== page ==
- Open Access
XGR software for enhanced interpretation of genomic summary data, illustrated by application to immunological traits
Genome Medicine volume 8, Article number: 129 (2016)
Biological interpretation of genomic summary data such as those resulting from genome-wide association studies (GWAS) and expression quantitative trait loci (eQTL) studies is one of the major bottlenecks in medical genomics research, calling for efficient and integrative tools to resolve this problem.
We introduce eXploring Genomic Relations (XGR), an open source tool designed for enhanced interpretation of genomic summary data enabling downstream knowledge discovery. Targeting users of varying computational skills, XGR utilises prior biological knowledge and relationships in a highly integrated but easily accessible way to make user-input genomic summary datasets more interpretable. We show how by incorporating ontology, annotation, and systems biology network-driven approaches, XGR generates more informative results than conventional analyses. We apply XGR to GWAS and eQTL summary data to explore the genomic landscape of the activated innate immune response and common immunological diseases. We provide genomic evidence for a disease taxonomy supporting the concept of a disease spectrum from autoimmune to autoinflammatory disorders. We also show how XGR can define SNP-modulated gene networks and pathways that are shared and distinct between diseases, how it achieves functional, phenotypic and epigenomic annotations of genes and variants, and how it enables exploring annotation-based relationships between genetic variants.
XGR provides a single integrated solution to enhance interpretation of genomic summary data for downstream biological discovery. XGR is released as both an R package and a web-app, freely available at http://galahad.well.ox.ac.uk/XGR.
One of the defining characteristics of medical genomics research is the large volume of genomic data available but the comparatively limited amount of biological knowledge revealed. This ‘big-data-limited-knowledge’ discrepancy stems from the heterogeneous forms and handling of raw data (usually unstructured), but is also attributed to imprecision in downstream interpretation [1, 2]. Data ready for downstream interpretation can be conveniently expressed as ‘genomic summary data’; that is, a list of genes or SNPs (or, more generally, genomic regions) along with summary statistics regarding the significance level (e.g. p values).
Using genomic summary data as a starting point for knowledge discovery is appealing. Cases in point are genome-wide association studies (GWAS) producing summary data on disease-associated genetic variants (GWAS SNPs) and expression quantitative trait loci (eQTL) mapping producing summary data on expression-associated genetic variants (eQTL SNPs). Firstly, it simplifies raw data (usually complex) and captures the essential information content. Secondly, GWAS and eQTL summary data are publicly available and well curated in relational databases, such as the GWAS Catalog , ImmunoBase , GTEx Portal , and Blood eQTL browser . By comparison, the limited availability of genotyping data makes it prohibitively hard for ordinary users to conduct cross-disease and cross-study analyses, particularly those involving multiple data providers. Thirdly, cross-disease GWAS summary data hold great promise in understanding the genetic basis of disease comorbidity , whilst eQTL summary data could be useful in identifying genetic targets for drug development [8, 9].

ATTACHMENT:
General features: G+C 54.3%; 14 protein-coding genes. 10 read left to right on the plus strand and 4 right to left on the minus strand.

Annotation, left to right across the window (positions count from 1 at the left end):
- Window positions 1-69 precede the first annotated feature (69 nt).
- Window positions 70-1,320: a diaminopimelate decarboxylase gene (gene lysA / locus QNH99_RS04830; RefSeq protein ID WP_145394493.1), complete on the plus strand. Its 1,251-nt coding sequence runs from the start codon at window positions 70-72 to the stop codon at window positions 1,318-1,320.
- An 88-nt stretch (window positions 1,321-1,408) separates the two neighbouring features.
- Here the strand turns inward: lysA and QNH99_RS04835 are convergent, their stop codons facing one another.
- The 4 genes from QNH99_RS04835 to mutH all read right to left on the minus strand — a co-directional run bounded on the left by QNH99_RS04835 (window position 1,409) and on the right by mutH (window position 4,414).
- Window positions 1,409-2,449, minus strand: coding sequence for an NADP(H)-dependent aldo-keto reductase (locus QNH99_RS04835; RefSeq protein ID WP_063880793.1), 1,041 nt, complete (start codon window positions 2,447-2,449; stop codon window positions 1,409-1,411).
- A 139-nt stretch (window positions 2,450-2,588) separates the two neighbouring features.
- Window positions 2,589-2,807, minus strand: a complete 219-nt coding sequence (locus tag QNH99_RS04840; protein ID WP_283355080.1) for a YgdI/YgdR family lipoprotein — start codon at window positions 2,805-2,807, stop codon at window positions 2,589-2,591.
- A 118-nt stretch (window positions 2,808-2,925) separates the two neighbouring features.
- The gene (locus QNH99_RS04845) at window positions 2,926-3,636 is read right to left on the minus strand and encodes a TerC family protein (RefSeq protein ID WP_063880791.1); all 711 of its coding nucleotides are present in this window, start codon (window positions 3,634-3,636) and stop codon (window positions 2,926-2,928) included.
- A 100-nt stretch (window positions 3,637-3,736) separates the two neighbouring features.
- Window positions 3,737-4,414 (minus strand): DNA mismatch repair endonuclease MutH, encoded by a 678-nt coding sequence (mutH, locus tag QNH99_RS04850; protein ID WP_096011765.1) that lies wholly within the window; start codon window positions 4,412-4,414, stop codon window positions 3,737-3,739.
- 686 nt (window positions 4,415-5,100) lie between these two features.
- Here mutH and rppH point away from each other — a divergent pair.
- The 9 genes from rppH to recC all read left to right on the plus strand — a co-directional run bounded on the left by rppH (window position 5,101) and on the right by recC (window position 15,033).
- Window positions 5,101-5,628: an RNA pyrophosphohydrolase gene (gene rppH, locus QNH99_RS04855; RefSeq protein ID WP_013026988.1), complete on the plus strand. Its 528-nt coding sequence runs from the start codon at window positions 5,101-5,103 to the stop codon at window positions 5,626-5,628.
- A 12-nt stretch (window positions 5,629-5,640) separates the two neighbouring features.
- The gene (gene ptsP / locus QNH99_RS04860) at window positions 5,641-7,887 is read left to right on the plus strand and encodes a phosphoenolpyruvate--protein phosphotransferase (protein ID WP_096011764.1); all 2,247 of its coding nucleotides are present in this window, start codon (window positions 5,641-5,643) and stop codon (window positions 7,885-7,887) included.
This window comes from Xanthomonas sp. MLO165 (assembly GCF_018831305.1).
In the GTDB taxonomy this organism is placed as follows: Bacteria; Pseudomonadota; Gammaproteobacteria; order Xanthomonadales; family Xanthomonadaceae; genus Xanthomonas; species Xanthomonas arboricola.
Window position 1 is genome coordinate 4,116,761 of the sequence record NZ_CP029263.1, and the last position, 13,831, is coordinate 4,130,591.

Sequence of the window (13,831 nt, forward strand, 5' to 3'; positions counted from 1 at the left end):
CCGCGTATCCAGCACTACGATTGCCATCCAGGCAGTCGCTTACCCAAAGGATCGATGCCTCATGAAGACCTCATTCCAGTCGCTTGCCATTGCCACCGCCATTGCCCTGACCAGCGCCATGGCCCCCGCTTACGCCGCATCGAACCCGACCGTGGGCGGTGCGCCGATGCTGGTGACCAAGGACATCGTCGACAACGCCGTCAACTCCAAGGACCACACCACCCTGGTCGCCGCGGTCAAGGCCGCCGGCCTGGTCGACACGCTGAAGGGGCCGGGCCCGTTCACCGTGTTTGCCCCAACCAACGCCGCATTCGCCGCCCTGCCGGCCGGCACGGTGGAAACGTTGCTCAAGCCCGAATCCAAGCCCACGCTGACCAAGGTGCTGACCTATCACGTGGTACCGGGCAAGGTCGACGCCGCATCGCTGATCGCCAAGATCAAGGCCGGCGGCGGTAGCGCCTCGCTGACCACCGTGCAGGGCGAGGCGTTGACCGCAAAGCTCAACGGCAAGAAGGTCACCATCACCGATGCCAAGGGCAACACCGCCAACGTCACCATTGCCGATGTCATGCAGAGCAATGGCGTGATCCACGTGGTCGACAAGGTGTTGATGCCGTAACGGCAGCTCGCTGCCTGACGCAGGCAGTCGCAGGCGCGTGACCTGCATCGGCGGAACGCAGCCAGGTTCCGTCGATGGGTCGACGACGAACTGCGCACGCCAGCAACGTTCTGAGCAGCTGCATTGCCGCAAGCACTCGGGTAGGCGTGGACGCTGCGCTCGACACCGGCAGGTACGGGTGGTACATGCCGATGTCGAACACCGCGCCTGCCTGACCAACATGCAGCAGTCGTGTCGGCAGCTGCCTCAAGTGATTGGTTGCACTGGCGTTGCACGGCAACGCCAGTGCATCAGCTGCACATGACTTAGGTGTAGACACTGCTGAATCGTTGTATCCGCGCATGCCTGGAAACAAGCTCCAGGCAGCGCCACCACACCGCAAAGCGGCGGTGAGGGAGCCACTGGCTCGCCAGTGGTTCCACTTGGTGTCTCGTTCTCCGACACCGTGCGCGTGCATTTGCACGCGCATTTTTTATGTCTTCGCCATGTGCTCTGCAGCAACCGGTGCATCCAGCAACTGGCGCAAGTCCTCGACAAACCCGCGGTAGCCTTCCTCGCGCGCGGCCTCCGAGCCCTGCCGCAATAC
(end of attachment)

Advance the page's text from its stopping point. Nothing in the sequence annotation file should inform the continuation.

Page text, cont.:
Despite the availability and potential utility of this summary data, precise knowledge discovery itself is not trivial. It raises two critical issues: first, how to more systematically use widely distributed knowledge about genes and SNPs, much of which is unfortunately recorded in natural language; and second, how to achieve insights at the gene network level, which is desirable considering the interdependent and often synergistic nature of biological systems involving multiple players to complete the same task.
Knowledge use and access via ontologies provides an effective and efficient solution to the first issue. Using ontologies to annotate genes and gene products dates back to the beginning of this century when the Gene Ontology (GO) consortium initiated efforts to digitise gene functions . Since then, a number of ontologies have been created to describe genes from the perspective of other knowledge domains (e.g. diseases  and phenotypes [12, 13]) and to describe protein domains . Recent years have seen the shift in focus from the gene level to the SNP level (and generally to the genomic region level), accelerated by efforts to understand regulatory variants that most commonly underlie GWAS , resulting in the generation of increasing amounts of functional genomic data . Compared to coding genes, which are well annotated by ontologies, non-coding genomic regions are lacking such annotations. Their interpretation relies heavily on either extrapolation from nearby genes or functional genomic data generated experimentally by large consortia such as ENCODE , FANTOM5 , BLUEPRINT Epigenome , TCGA , and Roadmap Epigenomics .
To address the second issue, gene interaction data should ideally be generated experimentally for every tissue, in both normal and diseased conditions given the fact that gene interactions are highly context-specific. In reality, an achievable alternative to this is to assimilate available context-specific interactions into a less context-specific, so-called ‘ground-truth gene network’ representing unified interaction knowledge. This strategy can be seen in databases such as STRING  and Pathway Commons . Acting as a ‘scaffold’, the ground-truth gene network can then be integrated with context-specific summary data to identify the subset of the gene network, or ‘gene subnetwork’, that best explains that data.